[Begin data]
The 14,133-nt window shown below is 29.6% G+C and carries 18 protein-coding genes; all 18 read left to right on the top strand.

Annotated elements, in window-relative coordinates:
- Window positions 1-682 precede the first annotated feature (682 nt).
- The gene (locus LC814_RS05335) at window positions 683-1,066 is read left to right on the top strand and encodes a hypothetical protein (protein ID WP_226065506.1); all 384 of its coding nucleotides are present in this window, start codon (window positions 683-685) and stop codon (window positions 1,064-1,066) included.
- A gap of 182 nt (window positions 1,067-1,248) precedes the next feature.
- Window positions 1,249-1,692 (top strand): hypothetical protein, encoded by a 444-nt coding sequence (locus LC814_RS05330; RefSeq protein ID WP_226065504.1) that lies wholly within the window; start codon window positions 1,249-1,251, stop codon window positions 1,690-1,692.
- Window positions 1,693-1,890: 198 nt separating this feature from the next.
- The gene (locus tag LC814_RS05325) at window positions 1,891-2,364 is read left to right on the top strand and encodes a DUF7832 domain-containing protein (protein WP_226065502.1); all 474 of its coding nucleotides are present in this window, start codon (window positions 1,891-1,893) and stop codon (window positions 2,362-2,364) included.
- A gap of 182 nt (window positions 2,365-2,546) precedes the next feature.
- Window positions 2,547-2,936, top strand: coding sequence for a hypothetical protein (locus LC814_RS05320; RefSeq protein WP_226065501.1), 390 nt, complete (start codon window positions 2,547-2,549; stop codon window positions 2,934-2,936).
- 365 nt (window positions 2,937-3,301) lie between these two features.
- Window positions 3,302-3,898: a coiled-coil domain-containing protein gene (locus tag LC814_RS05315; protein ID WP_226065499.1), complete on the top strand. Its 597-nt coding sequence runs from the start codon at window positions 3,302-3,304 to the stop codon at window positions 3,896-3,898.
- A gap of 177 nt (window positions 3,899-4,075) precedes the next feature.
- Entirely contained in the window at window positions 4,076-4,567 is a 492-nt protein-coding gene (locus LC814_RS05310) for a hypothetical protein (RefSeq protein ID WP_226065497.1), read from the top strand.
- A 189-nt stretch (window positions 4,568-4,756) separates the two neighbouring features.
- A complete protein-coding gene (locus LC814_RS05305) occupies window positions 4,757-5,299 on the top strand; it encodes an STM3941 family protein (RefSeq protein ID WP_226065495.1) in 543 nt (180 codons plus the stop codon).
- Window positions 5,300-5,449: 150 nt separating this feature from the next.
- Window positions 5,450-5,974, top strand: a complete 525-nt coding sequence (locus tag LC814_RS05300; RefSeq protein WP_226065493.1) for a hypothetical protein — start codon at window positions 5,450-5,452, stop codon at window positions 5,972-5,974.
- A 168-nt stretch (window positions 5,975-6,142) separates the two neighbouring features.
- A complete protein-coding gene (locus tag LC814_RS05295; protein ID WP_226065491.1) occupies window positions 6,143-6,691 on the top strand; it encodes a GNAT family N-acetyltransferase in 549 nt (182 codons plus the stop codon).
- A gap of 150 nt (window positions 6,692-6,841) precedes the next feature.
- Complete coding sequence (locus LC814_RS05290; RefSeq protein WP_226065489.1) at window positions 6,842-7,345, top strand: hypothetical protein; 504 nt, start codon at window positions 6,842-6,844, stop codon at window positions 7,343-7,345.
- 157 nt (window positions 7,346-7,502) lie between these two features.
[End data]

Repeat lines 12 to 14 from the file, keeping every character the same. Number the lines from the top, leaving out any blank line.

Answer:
- Window positions 3,302-3,898: a coiled-coil domain-containing protein gene (locus tag LC814_RS05315; protein ID WP_226065499.1), complete on the top strand. Its 597-nt coding sequence runs from the start codon at window positions 3,302-3,304 to the stop codon at window positions 3,896-3,898.
- A gap of 177 nt (window positions 3,899-4,075) precedes the next feature.
- Entirely contained in the window at window positions 4,076-4,567 is a 492-nt protein-coding gene (locus LC814_RS05310) for a hypothetical protein (RefSeq protein ID WP_226065497.1), read from the top strand.